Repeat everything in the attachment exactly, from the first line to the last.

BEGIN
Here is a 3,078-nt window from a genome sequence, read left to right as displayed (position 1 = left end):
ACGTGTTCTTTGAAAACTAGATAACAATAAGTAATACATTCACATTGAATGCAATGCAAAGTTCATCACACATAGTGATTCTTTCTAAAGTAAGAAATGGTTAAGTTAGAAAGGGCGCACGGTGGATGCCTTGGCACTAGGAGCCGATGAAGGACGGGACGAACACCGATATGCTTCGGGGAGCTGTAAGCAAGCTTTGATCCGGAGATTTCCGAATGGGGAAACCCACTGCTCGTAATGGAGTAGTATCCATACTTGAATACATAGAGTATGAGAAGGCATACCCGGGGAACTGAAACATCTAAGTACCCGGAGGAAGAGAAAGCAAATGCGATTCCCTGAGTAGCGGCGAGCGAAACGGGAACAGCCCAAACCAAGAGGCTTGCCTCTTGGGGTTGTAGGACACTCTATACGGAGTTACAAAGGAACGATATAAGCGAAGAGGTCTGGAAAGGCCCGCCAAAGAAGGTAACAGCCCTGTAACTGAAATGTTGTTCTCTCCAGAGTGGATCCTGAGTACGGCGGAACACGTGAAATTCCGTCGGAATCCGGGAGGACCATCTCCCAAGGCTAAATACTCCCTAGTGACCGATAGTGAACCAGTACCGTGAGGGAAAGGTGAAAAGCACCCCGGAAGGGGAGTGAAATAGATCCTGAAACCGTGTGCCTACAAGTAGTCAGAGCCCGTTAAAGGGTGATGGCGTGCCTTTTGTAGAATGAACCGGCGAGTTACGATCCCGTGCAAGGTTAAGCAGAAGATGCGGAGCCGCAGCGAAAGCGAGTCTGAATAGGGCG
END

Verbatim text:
Here is a 3,078-nt window from a genome sequence, read left to right as displayed (position 1 = left end):
ACGTGTTCTTTGAAAACTAGATAACAATAAGTAATACATTCACATTGAATGCAATGCAAAGTTCATCACACATAGTGATTCTTTCTAAAGTAAGAAATGGTTAAGTTAGAAAGGGCGCACGGTGGATGCCTTGGCACTAGGAGCCGATGAAGGACGGGACGAACACCGATATGCTTCGGGGAGCTGTAAGCAAGCTTTGATCCGGAGATTTCCGAATGGGGAAACCCACTGCTCGTAATGGAGTAGTATCCATACTTGAATACATAGAGTATGAGAAGGCATACCCGGGGAACTGAAACATCTAAGTACCCGGAGGAAGAGAAAGCAAATGCGATTCCCTGAGTAGCGGCGAGCGAAACGGGAACAGCCCAAACCAAGAGGCTTGCCTCTTGGGGTTGTAGGACACTCTATACGGAGTTACAAAGGAACGATATAAGCGAAGAGGTCTGGAAAGGCCCGCCAAAGAAGGTAACAGCCCTGTAACTGAAATGTTGTTCTCTCCAGAGTGGATCCTGAGTACGGCGGAACACGTGAAATTCCGTCGGAATCCGGGAGGACCATCTCCCAAGGCTAAATACTCCCTAGTGACCGATAGTGAACCAGTACCGTGAGGGAAAGGTGAAAAGCACCCCGGAAGGGGAGTGAAATAGATCCTGAAACCGTGTGCCTACAAGTAGTCAGAGCCCGTTAAAGGGTGATGGCGTGCCTTTTGTAGAATGAACCGGCGAGTTACGATCCCGTGCAAGGTTAAGCAGAAGATGCGGAGCCGCAGCGAAAGCGAGTCTGAATAGGGCG